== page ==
Grisart of Blackfen was as handsome a boy as any maid might wish. It wasn't only his eyes, but the entirety of him—the body lean and strong as a sapling tree, the handsome face and close-cropped midnight locks, and the unbearable gravitas of him, like a man grown, reminding Elan of his twenty years, older by two than she herself, though she had always thought him merely a child.

They were all children to her, the boys who served as her husband's pages and squires. Silly boys desperate for knighthood and glory, who might cast a pitying look her way before they removed their glance. Because what could a child do for her, truly? They served her husband now, and one day they would ride away without a backward look.

But Grisart was still looking, and it was not a child's gaze, but a man's. Hard, hungry, and resentful.

He sat up, slowly, like a cat wary of startling its prey. "Each time I lay eyes on you, my heart grows more wicked still," he said softly. "I dream of terrible things. Your smile. The way you might look upon me if I carried you far from this place and from those who hold you against your will."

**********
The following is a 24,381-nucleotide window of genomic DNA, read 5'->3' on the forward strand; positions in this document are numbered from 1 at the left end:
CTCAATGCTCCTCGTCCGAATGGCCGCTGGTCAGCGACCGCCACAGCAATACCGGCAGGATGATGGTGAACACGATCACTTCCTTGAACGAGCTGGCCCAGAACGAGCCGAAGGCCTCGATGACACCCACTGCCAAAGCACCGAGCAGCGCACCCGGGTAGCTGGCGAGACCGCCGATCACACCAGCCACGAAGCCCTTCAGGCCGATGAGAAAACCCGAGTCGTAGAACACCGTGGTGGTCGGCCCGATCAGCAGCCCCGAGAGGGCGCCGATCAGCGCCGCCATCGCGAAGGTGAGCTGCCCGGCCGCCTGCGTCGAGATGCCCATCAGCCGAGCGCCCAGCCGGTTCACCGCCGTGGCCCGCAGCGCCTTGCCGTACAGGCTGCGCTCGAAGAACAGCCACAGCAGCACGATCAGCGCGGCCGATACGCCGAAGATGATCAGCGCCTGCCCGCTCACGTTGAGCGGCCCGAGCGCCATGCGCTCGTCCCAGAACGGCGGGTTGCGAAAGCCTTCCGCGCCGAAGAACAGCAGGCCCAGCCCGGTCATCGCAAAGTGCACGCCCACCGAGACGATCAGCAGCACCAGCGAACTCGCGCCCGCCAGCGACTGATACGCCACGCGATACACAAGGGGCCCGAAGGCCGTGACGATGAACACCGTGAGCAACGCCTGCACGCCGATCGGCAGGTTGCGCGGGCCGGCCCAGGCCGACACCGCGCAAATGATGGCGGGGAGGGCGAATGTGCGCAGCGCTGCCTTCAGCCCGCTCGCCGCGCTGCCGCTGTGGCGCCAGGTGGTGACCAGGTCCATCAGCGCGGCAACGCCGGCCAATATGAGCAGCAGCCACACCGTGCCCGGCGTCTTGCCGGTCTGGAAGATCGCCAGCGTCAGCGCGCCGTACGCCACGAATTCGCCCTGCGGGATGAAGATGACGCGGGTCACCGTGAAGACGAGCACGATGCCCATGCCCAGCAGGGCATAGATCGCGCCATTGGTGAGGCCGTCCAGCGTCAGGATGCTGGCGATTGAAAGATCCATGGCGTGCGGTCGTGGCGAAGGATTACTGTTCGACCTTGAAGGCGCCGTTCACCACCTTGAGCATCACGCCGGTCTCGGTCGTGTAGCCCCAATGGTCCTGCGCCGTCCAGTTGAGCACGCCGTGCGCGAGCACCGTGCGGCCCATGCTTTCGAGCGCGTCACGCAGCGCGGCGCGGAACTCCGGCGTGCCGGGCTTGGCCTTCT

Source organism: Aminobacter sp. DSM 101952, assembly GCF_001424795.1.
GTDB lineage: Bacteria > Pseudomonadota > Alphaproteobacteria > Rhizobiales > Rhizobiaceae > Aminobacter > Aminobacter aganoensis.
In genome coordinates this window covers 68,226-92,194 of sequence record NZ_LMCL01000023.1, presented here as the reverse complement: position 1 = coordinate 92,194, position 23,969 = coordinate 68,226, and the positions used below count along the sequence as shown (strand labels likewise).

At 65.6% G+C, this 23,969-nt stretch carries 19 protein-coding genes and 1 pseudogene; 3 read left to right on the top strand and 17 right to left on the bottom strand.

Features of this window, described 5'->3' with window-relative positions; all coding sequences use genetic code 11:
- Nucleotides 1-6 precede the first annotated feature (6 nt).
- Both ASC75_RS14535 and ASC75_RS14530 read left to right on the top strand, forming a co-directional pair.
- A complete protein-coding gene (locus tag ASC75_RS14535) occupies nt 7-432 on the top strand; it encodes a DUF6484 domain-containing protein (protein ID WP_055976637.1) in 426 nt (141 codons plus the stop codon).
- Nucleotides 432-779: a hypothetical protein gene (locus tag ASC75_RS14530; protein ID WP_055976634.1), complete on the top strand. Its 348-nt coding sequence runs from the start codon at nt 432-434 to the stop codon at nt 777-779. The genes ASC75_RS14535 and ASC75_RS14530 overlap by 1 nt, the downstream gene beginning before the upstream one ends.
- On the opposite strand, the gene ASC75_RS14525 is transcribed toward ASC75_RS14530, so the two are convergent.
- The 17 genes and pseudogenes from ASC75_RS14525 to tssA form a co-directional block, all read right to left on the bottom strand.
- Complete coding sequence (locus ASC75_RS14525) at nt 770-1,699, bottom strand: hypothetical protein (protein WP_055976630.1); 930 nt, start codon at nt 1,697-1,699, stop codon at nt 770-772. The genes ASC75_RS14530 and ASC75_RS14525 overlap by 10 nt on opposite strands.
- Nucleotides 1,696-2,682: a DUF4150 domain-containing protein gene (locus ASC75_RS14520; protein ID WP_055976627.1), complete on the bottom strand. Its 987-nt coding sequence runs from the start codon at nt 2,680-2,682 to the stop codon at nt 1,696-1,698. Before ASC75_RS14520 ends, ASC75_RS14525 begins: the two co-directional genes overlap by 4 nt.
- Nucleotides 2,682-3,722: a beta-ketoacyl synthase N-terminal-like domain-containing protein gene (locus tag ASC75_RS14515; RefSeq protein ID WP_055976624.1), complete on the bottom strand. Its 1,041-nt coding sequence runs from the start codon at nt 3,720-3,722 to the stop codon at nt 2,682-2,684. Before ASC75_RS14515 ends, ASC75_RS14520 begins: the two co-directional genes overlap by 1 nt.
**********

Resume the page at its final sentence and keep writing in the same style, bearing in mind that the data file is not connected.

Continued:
A violent shudder went through Elan. She turned sharply away, and clasped her arms about herself as she faced the castle. "Only my husband holds me—" She heard the desperation in her own voice, the terror of a new trap— "and then by the bonds of matrimony. I would not be torn from him for all the smiles in Christendom."

"My lady," the squire said roughly. "Elan—"

She took two long strides, forging alone up the bank again. Wind and rain stung her cheeks, numbed her skin. "The weather is worsening," she called back over her shoulder. "You were right, we had best get indoors."

She bit her lip, but a moment later heard him behind her, the armored clank of his rising and the wet, mud-sucking sound of his steps. Still she kept well ahead of him, and her heart beat madly all the way back to the keep.